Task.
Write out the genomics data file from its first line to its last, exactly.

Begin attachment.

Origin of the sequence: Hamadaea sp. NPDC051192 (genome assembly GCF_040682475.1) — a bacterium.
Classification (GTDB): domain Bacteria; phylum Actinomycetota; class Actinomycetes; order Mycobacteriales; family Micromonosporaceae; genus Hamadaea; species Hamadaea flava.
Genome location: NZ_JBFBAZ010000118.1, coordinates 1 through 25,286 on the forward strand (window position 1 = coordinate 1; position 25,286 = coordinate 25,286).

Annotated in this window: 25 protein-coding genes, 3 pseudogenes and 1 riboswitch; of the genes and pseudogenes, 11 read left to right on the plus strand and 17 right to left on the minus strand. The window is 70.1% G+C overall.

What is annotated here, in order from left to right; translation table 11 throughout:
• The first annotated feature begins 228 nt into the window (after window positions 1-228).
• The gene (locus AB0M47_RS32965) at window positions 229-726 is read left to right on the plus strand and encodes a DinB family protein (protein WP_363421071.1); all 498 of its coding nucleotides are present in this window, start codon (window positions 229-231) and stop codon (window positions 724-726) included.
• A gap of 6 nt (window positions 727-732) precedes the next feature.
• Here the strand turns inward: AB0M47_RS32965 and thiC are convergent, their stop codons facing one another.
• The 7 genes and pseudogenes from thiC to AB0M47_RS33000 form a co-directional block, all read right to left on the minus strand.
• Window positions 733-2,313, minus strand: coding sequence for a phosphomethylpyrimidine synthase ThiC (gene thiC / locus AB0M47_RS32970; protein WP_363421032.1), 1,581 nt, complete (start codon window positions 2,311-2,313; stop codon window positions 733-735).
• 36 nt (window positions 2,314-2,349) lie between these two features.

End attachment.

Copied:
Origin of the sequence: Hamadaea sp. NPDC051192 (genome assembly GCF_040682475.1) — a bacterium.
Classification (GTDB): domain Bacteria; phylum Actinomycetota; class Actinomycetes; order Mycobacteriales; family Micromonosporaceae; genus Hamadaea; species Hamadaea flava.
Genome location: NZ_JBFBAZ010000118.1, coordinates 1 through 25,286 on the forward strand (window position 1 = coordinate 1; position 25,286 = coordinate 25,286).

Annotated in this window: 25 protein-coding genes, 3 pseudogenes and 1 riboswitch; of the genes and pseudogenes, 11 read left to right on the plus strand and 17 right to left on the minus strand. The window is 70.1% G+C overall.

What is annotated here, in order from left to right; translation table 11 throughout:
• The first annotated feature begins 228 nt into the window (after window positions 1-228).
• The gene (locus AB0M47_RS32965) at window positions 229-726 is read left to right on the plus strand and encodes a DinB family protein (protein WP_363421071.1); all 498 of its coding nucleotides are present in this window, start codon (window positions 229-231) and stop codon (window positions 724-726) included.
• A gap of 6 nt (window positions 727-732) precedes the next feature.
• Here the strand turns inward: AB0M47_RS32965 and thiC are convergent, their stop codons facing one another.
• The 7 genes and pseudogenes from thiC to AB0M47_RS33000 form a co-directional block, all read right to left on the minus strand.
• Window positions 733-2,313, minus strand: coding sequence for a phosphomethylpyrimidine synthase ThiC (gene thiC / locus AB0M47_RS32970; protein WP_363421032.1), 1,581 nt, complete (start codon window positions 2,311-2,313; stop codon window positions 733-735).
• 36 nt (window positions 2,314-2,349) lie between these two features.